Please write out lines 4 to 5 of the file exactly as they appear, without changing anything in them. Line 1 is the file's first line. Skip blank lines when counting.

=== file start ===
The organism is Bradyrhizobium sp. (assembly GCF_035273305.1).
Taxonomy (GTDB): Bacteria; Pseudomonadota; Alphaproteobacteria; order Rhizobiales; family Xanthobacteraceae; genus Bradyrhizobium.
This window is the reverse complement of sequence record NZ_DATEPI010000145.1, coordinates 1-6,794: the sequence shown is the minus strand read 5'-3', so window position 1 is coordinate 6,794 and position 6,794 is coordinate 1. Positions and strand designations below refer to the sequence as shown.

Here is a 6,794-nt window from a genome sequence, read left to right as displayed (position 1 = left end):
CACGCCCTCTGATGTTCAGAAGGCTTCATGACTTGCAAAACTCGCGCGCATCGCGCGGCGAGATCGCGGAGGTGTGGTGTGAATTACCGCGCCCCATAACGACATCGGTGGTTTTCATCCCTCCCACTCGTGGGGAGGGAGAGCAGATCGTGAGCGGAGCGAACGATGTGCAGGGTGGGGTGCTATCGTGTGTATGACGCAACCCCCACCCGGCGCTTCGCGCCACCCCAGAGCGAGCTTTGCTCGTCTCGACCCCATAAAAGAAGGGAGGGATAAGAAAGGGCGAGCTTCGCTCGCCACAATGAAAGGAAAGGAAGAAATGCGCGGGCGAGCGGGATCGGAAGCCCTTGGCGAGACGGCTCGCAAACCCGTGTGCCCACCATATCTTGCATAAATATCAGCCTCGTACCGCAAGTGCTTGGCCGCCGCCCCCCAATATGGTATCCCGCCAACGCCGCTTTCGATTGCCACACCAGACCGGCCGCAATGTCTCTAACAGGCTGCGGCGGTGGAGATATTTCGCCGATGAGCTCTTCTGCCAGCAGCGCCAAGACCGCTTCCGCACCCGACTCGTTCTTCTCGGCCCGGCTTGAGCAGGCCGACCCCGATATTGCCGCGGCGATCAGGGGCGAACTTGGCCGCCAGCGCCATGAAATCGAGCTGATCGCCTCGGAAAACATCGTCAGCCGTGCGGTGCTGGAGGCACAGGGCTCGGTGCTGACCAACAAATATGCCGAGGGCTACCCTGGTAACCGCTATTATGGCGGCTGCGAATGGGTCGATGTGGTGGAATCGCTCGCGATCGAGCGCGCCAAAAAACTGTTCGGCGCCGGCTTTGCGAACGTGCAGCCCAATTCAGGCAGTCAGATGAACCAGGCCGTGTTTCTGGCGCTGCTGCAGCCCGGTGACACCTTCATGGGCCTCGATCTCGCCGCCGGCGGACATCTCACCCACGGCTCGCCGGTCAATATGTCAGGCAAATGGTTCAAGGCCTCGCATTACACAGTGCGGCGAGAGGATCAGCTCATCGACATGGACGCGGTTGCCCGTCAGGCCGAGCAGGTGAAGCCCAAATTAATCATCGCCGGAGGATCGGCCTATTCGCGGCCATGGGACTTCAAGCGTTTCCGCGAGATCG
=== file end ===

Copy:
Here is a 6,794-nt window from a genome sequence, read left to right as displayed (position 1 = left end):
CACGCCCTCTGATGTTCAGAAGGCTTCATGACTTGCAAAACTCGCGCGCATCGCGCGGCGAGATCGCGGAGGTGTGGTGTGAATTACCGCGCCCCATAACGACATCGGTGGTTTTCATCCCTCCCACTCGTGGGGAGGGAGAGCAGATCGTGAGCGGAGCGAACGATGTGCAGGGTGGGGTGCTATCGTGTGTATGACGCAACCCCCACCCGGCGCTTCGCGCCACCCCAGAGCGAGCTTTGCTCGTCTCGACCCCATAAAAGAAGGGAGGGATAAGAAAGGGCGAGCTTCGCTCGCCACAATGAAAGGAAAGGAAGAAATGCGCGGGCGAGCGGGATCGGAAGCCCTTGGCGAGACGGCTCGCAAACCCGTGTGCCCACCATATCTTGCATAAATATCAGCCTCGTACCGCAAGTGCTTGGCCGCCGCCCCCCAATATGGTATCCCGCCAACGCCGCTTTCGATTGCCACACCAGACCGGCCGCAATGTCTCTAACAGGCTGCGGCGGTGGAGATATTTCGCCGATGAGCTCTTCTGCCAGCAGCGCCAAGACCGCTTCCGCACCCGACTCGTTCTTCTCGGCCCGGCTTGAGCAGGCCGACCCCGATATTGCCGCGGCGATCAGGGGCGAACTTGGCCGCCAGCGCCATGAAATCGAGCTGATCGCCTCGGAAAACATCGTCAGCCGTGCGGTGCTGGAGGCACAGGGCTCGGTGCTGACCAACAAATATGCCGAGGGCTACCCTGGTAACCGCTATTATGGCGGCTGCGAATGGGTCGATGTGGTGGAATCGCTCGCGATCGAGCGCGCCAAAAAACTGTTCGGCGCCGGCTTTGCGAACGTGCAGCCCAATTCAGGCAGTCAGATGAACCAGGCCGTGTTTCTGGCGCTGCTGCAGCCCGGTGACACCTTCATGGGCCTCGATCTCGCCGCCGGCGGACATCTCACCCACGGCTCGCCGGTCAATATGTCAGGCAAATGGTTCAAGGCCTCGCATTACACAGTGCGGCGAGAGGATCAGCTCATCGACATGGACGCGGTTGCCCGTCAGGCCGAGCAGGTGAAGCCCAAATTAATCATCGCCGGAGGATCGGCCTATTCGCGGCCATGGGACTTCAAGCGTTTCCGCGAGATCG